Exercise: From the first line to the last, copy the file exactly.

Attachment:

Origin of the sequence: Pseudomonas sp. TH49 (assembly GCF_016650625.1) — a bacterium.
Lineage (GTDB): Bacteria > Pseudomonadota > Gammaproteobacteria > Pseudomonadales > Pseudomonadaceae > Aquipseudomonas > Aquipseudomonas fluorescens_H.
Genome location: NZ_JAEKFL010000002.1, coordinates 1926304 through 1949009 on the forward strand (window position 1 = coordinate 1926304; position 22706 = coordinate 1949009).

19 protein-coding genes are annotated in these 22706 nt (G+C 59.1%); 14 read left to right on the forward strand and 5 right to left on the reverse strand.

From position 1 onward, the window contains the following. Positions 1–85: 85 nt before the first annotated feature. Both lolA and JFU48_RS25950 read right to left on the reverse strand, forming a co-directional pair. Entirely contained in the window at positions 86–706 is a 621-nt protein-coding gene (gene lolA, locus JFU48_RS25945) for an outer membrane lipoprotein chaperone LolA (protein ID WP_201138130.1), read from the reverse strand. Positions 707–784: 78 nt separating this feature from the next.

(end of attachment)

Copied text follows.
Origin of the sequence: Pseudomonas sp. TH49 (assembly GCF_016650625.1) — a bacterium.
Lineage (GTDB): Bacteria > Pseudomonadota > Gammaproteobacteria > Pseudomonadales > Pseudomonadaceae > Aquipseudomonas > Aquipseudomonas fluorescens_H.
Genome location: NZ_JAEKFL010000002.1, coordinates 1926304 through 1949009 on the forward strand (window position 1 = coordinate 1926304; position 22706 = coordinate 1949009).

19 protein-coding genes are annotated in these 22706 nt (G+C 59.1%); 14 read left to right on the forward strand and 5 right to left on the reverse strand.

From position 1 onward, the window contains the following. Positions 1–85: 85 nt before the first annotated feature. Both lolA and JFU48_RS25950 read right to left on the reverse strand, forming a co-directional pair. Entirely contained in the window at positions 86–706 is a 621-nt protein-coding gene (gene lolA, locus JFU48_RS25945) for an outer membrane lipoprotein chaperone LolA (protein ID WP_201138130.1), read from the reverse strand. Positions 707–784: 78 nt separating this feature from the next.